Study Guide to The Great Gatsby by F. Scott Fitzgerald
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Study Guide to The Great Gatsby by F. Scott Fitzgerald

Intelligent Education

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Study Guide to The Great Gatsby by F. Scott Fitzgerald

Intelligent Education

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A comprehensive study guide offering in-depth explanation, essay, and test prep for F. Scott Fitzgerald's The Great Gatsby, widely considered to be the highest achievement of Fitzgerald's career and a contender for the title of the "Great American Novel."

As the quintessential novel of the Jazz Age, Fitzgerald's work serves as both an exquisite portrait of the Roaring Twenties in America and a cautionary tale regarding the American Dream. Acclaimed by generations of readers, the novel continues to embody the American spirit and the nation's enduring admiration for self-made success stories. This Bright Notes Study Guide explores the context and history of Fitzgerald's classic work, helping students to thoroughly explore the reasons it has stood the literary test of time. Each Bright Notes Study Guide contains:

- Introductions to the Author and the Work

- Character Summaries

- Plot Guides

- Section and Chapter Overviews

- Test Essay and Study Q&As

The Bright Notes Study Guide series offers an in-depth tour of more than 275 classic works of literature, exploring characters, critical commentary, historical background, plots, and themes. This set of study guides encourages readers to dig deeper in their understanding by including essay questions and answers as well as topics for further research.

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“Rich people,” said Ernest Hemingway, “are poor people with money.” It seemed to F. Scott Fitzgerald, however, that they were nothing of the sort, and he devoted a good part of his work to proving that “rich people” are indeed “different from you and me.”
That Hemingway insisted upon reducing a complexity to some sort of manageable simplicity was totally characteristic of him both as a person and as a writer. And that Fitzgerald knew, perhaps all too well, that money was a crucial element in American culture, shaped the successes and failures of his work - and of his life.
Like Ernest Hemingway, Francis Scott Key Fitzgerald was born in “the provinces” of America: the Midwest. Unlike Hemingway, however (who was profoundly influenced by the great outdoors so much a part of his small-town childhood), Fitzgerald was born in a large city - St. Paul, Minnesota - and remained a “city boy” all his life. His family, moreover, was very much a part of St. Paul “society,” and this too had considerable influence in determining the direction of his art, and the growth of his sensibility.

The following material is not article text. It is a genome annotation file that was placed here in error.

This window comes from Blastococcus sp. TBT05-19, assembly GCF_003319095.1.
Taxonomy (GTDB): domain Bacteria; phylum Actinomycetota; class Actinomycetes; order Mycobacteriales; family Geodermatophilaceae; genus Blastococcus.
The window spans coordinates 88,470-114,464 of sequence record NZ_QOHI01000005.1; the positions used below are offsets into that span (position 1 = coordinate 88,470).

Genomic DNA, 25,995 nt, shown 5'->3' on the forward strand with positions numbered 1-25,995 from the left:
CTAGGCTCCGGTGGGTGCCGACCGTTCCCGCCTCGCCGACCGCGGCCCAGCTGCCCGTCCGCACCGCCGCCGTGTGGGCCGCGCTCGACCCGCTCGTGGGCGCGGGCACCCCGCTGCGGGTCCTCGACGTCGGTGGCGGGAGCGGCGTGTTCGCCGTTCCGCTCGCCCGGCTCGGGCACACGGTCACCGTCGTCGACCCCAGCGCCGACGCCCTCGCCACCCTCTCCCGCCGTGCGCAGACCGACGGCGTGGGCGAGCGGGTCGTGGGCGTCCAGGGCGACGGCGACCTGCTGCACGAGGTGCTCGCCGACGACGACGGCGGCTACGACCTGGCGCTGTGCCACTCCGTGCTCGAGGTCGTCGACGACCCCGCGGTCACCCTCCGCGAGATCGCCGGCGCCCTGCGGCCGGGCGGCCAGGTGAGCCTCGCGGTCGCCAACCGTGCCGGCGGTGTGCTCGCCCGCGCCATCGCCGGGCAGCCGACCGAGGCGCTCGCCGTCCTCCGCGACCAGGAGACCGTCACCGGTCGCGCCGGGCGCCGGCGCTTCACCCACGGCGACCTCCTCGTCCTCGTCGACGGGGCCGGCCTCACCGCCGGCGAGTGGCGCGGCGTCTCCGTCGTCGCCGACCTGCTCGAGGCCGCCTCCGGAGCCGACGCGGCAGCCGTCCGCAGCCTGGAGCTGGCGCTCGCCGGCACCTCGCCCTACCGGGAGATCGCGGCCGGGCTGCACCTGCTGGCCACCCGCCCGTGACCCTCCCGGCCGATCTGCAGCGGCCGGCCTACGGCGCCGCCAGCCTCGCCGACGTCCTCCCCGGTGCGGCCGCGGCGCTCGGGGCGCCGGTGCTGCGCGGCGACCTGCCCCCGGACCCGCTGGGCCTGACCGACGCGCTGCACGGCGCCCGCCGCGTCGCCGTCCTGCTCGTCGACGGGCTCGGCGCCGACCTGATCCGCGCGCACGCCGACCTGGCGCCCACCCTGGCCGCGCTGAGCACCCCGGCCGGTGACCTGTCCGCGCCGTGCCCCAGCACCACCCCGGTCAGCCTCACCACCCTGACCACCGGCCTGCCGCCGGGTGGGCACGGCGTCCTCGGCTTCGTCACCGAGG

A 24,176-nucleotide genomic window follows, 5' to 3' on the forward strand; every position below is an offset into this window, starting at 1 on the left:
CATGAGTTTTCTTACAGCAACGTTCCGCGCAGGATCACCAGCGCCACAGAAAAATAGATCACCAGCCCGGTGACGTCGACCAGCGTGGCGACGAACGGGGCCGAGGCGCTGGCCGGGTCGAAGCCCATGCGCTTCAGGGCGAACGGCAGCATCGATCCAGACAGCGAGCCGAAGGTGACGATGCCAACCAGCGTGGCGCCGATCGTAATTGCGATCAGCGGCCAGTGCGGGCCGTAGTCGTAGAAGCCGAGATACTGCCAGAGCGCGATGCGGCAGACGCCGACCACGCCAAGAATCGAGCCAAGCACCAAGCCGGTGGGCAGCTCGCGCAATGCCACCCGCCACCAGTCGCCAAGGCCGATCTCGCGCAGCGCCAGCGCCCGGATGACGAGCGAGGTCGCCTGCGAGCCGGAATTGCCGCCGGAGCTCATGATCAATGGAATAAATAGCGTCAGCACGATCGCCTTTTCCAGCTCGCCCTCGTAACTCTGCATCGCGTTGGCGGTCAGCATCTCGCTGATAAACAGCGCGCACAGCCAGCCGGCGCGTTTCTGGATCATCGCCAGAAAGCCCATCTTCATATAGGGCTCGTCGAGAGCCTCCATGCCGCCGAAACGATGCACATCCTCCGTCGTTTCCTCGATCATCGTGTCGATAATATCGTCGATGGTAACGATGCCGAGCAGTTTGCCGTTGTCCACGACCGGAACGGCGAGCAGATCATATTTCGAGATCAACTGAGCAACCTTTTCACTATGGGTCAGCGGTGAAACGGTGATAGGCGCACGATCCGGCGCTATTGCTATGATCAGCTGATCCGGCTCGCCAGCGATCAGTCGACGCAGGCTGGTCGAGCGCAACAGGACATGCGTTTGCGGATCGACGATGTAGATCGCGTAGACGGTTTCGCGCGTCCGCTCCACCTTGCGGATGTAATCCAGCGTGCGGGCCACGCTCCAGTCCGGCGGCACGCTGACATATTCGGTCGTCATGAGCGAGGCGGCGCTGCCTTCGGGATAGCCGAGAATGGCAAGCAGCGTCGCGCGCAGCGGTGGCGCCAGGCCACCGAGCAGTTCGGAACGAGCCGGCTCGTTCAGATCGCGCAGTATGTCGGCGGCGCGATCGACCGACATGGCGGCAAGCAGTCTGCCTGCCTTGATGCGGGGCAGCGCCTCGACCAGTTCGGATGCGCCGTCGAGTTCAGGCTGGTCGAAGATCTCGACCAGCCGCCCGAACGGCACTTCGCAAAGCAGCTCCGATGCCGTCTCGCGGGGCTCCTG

Perhaps one might say that it was simply a matter of a different sort of wilderness, but one thing is clear: if many of Hemingway’s basic attitudes were shaped by his experiences hunting and fishing in the great North woods, many of Fitzgerald’s basic attitudes were defined by the upper middle-class financial and social position that was his heritage.
Fitzgerald’s maternal grandfather was the St. Paul merchant P. F. McQuillan, a hard-working man with the integrity and “soundness” so characteristic of the middle-merchant group of the area. Although the McQuillan fortune by no means belonged to the foremost rank of St. Paul money, the wholesale grocery business founded by the old man was worth over a million dollars at his death, and the McQuillan will left $250,000 to be shared by Fitzgerald’s mother and the four other McQuillan children: two sisters and two brothers. That the McQuillan name was one of “substance” in St. Paul is indicated by the fact that Fitzgerald’s own activities at Princeton, where he achieved a modest success as both a playwright and athlete, received considerable coverage in the society pages of St. Paul newspapers.
It was primarily due to his mother’s family that Fitzgerald could be described as someone “born into the country club set.” The family’s position in this set, however, was rather ambiguous; neither “aristocrats” nor “nobodies,” they dwelt in a kind of social twilight zone best symbolized by Fitzgerald’s own description of one of the houses in which he lived as a St. Paul teenager: it was, he says, “a house below the average on a street above the average.”
Such a position is hardly conducive to personal security, and perhaps helps explain why F. Scott Fitzgerald, while born into the exclusive “club” of the privileged class, spent a lifetime worrying about his membership - and worrying, too, whether the membership itself was worth the emotional and artistic energy he felt obliged (often in spite of his own better judgment) to expend in order to maintain it.
On his mother’s side, at any rate, Fitzgerald was the inheritor of a tradition in which financial “success” was still defined by a strong awareness of moral solidity, an ethical responsibility, a tradition in which “good” business was directly related rather than irrelevant to good citizenship and social responsibility. It was, indeed, the kind of firmly based ethic referred to by Nick Carroway, narrator of Fitzgerald’s finest work-The Great Gatsby-as he wishes for a world that would “stand at moral attention forever.”
And the nostalgia for such a world was, certainly, to become an important aspect of F. Scott Fitzgerald’s rather schizophrenic personal development.
Under the veneer of Princetonian aestheticism and despite his need for a “smart” identity (to be earned by “success”), Fitzgerald, in a very profound sense, remained a moral provincial; and it is precisely this moral “provincialism” - the nostalgia for moral qualities represented by the West and the scorn of the moral vacuum represented by the “East” - which is so basic to the dramatic structure of The Great Gatsby.
Throughout Fitzgerald’s work, indeed, there is a tension between the pursuit of wealth (or an acknowledgment of the power of wealth), and a distrust of the wealth itself when it lacks the support of moral responsibility, and so becomes merely an instrument for the gratification of impulse. As such an instrument, wealth becomes destructive, and the American Dream-which is based on wealth-turns into the American Nightmare, the “Fitzgerald Woman” - with her charm, her parasitism, and her fatal lack of allegiance to anything but sentimental impulse (the gratification of which is made possible by wealth) -emerges as kind of child-Princess of doom, a “Golden Girl” whose very beauty becomes a form of vampirism.